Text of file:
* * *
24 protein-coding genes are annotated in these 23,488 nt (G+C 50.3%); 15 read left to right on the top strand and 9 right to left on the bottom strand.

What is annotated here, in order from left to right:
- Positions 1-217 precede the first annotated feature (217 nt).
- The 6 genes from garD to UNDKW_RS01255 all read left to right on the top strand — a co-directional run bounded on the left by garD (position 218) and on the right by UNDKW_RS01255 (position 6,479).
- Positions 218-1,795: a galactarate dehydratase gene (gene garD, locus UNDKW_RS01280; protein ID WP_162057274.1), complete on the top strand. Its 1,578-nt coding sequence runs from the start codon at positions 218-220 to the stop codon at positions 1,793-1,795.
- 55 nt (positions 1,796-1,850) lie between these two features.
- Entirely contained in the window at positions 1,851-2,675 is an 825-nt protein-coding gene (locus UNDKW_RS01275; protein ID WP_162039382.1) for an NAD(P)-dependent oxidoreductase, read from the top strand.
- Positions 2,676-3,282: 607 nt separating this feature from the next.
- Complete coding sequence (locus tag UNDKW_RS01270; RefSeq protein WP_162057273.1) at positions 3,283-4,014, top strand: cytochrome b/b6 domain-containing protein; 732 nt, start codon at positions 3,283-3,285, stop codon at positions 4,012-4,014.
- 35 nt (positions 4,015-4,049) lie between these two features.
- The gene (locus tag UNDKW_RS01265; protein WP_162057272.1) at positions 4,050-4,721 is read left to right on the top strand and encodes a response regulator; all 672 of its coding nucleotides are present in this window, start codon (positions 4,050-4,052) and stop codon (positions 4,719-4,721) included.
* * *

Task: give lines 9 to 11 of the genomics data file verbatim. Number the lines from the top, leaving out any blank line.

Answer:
- Complete coding sequence (locus tag UNDKW_RS01270; RefSeq protein WP_162057273.1) at positions 3,283-4,014, top strand: cytochrome b/b6 domain-containing protein; 732 nt, start codon at positions 3,283-3,285, stop codon at positions 4,012-4,014.
- 35 nt (positions 4,015-4,049) lie between these two features.
- The gene (locus tag UNDKW_RS01265; protein WP_162057272.1) at positions 4,050-4,721 is read left to right on the top strand and encodes a response regulator; all 672 of its coding nucleotides are present in this window, start codon (positions 4,050-4,052) and stop codon (positions 4,719-4,721) included.